By Arturo R. García
Basketball fans are well-acquainted with stories about a local star who never got to show their skills outside the neighborhood courts.
And make no mistake, Tayshana Murphy was on her way to bigger things. As Grantland’s Jonathan Abrams wrote:
Mention a court in New York City — West 4th, Rucker, Orchard Beach — they don’t just know of Tayshana “Chicken” Murphy. They know her. She possessed that killer crossover and played “man strong,” as Taylonn, her father, likes to say. Tayshana loved contact. “Babies,” she called the girls who helplessly bounced off of her when she drove to the rim. She played taller than her 5-foot-7 and with a fierceness that contrasted against her gentle, hazel eyes.
Those eyes sized up Shannon Bobbitt of the WNBA’s Indiana Fever this summer.
Bobbitt conducts a clinic every year outside the Harlem projects where she grew up. The clinic is a way for children to see the footsteps she laid for them to follow. Bobbitt had heard of Tayshana and that she could ball. She probably had no idea that the high schooler was itching to test her skills against the professional.
“She’s fast as hell, Pops,” Tayshana told her father of Bobbitt. “But she’s so little. She can’t handle me. I’m too big for her.”
Murphy’s story came to a premature and violent end on Sept. 11, when she was shot and killed in the Grant Houses project where she lived. Initial reports said the shooting was a case of mistaken identity stemming from a feud between residents of the Grant Houses and the nearby Manhattanville Houses – a story her family refuted.
Three men have been arrested and charged in connection with Murphy’s murder: Tyshawn Brockington and Robert Cartagena, who allegedly shot her, and Terique Collins, accused of delivering the murder weapon. But since her death, details have emerged adding more layers to the tragedy.
Less than a month after Murphy was killed, WABC-TV reported that homophobic graphitti had been written and drawn on the wall near the stairwell where it happened. Yet, as Mecca Jamilah Sullivan observed in The Feminist Wire, Murphy’s sexuality and how that may have factored into her death was not being talked about:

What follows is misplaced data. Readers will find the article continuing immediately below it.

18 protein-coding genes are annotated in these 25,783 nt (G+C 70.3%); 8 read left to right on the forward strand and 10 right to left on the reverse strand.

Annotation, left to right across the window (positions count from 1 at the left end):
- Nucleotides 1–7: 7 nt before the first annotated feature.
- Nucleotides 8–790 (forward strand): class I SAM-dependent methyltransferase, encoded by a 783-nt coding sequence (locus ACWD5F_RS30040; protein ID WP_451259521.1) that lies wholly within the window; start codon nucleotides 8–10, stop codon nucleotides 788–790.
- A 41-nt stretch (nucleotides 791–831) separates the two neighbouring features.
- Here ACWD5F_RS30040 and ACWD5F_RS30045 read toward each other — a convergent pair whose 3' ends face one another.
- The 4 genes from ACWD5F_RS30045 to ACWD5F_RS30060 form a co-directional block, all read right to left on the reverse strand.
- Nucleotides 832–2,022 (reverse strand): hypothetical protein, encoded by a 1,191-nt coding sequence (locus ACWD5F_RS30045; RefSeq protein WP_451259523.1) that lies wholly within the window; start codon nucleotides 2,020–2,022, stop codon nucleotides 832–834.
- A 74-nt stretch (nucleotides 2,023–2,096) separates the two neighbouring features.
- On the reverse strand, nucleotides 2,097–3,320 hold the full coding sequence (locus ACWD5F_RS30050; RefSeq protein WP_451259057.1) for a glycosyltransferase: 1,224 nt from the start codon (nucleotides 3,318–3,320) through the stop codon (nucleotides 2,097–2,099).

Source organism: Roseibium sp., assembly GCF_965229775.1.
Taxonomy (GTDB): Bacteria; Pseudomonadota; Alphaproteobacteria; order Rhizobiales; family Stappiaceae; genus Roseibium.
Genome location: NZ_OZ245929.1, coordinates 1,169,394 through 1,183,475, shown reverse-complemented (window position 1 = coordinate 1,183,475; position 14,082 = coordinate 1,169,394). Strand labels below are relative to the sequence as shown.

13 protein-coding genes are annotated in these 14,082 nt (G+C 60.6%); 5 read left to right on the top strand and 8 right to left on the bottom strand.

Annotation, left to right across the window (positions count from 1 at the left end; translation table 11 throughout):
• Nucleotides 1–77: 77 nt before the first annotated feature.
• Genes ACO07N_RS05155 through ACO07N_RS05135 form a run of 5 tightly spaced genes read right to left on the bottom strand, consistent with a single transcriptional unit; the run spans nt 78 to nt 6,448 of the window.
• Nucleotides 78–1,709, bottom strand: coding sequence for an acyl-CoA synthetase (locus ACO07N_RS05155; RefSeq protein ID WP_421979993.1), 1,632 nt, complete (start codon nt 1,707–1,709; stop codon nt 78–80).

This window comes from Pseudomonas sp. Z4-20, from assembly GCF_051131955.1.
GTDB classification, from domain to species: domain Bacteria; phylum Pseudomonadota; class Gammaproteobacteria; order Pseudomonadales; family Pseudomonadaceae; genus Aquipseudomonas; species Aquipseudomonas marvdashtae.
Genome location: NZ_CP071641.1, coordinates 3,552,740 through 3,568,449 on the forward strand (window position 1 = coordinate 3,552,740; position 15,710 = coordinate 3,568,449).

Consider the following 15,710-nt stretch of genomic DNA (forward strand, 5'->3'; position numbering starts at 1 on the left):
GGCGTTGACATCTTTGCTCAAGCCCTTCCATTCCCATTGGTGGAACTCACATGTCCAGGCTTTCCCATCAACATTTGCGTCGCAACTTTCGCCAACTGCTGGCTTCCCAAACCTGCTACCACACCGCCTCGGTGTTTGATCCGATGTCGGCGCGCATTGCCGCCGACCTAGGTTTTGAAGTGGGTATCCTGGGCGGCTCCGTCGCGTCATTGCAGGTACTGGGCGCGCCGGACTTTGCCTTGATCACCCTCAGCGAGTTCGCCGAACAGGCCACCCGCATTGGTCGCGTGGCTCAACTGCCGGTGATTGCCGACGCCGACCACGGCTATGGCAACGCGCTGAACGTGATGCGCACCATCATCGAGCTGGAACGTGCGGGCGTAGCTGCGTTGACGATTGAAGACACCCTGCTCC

The D.A.’s indictment press release doesn’t mention the homophobic comments or the possibility that anti-gay hate played a role in the crime. Even the New York Times article on the Grant-Manhattanville feud, which quotes another 18-year-old woman as Murphy’s “girlfriend” leaves the issue of homophobic hate silent, focusing instead on Murphy’s foreshortened basketball career. One exuberantly homophobic blog even goes so far as to say that the love of basketball turned Murphy gay. The message of all these sources is clear: Murphy wasn’t really a black lesbian; she was an athlete. And her loss should be mourned accordingly.
According to Bridgette P. LaVictoire at LezGetIt, the hate speech on the wall opens up another possibility.
“Even if Tayshana was not lesbian,” LaVictoire wrote after the graphitti was found, “there is always the possibility that she was murdered for just appearing to be lesbian, and because of a view of women that puts such an athletic woman into danger because of a patriarchal view that women should be far more submissive an far less athletic.”
It’s important to note that Murphy’s family hasn’t commented on her sexuality. But Sullivan’s point stands: coverage of the case has not mentioned whether authorities intend to prosecute her murder as a hate crime. (All three defendants have pled not guilty.) And stories reflecting on her life, whether at her wake or at an event named after her, have kept the focus primarily on the court.
Though the family’s right to privacy is unimpeachable, it may have opened the door for another, more problematic narrative to emerge: the New York Post reported this week that Murphy was part of a female gang, pointing to it as an example of “good girls recruited by neighborhood gangs into lives of violence, where carrying weapons and committing crimes is as commonplace as shooting a free throw.” There’s no source mentioned other than some mysterious “cops,” and the bulk of the article focuses on a whole other case.
But the story is already getting posted verbatim on other sites. If it gets enough momentum, it’s not hard to imagine that in a trial it could be used as a way to paint Murphy as an Angry Lesbian Gangbanger – to define her life by hate, and put her sexuality, however she defined it, on trial as much as the men accused of killing her.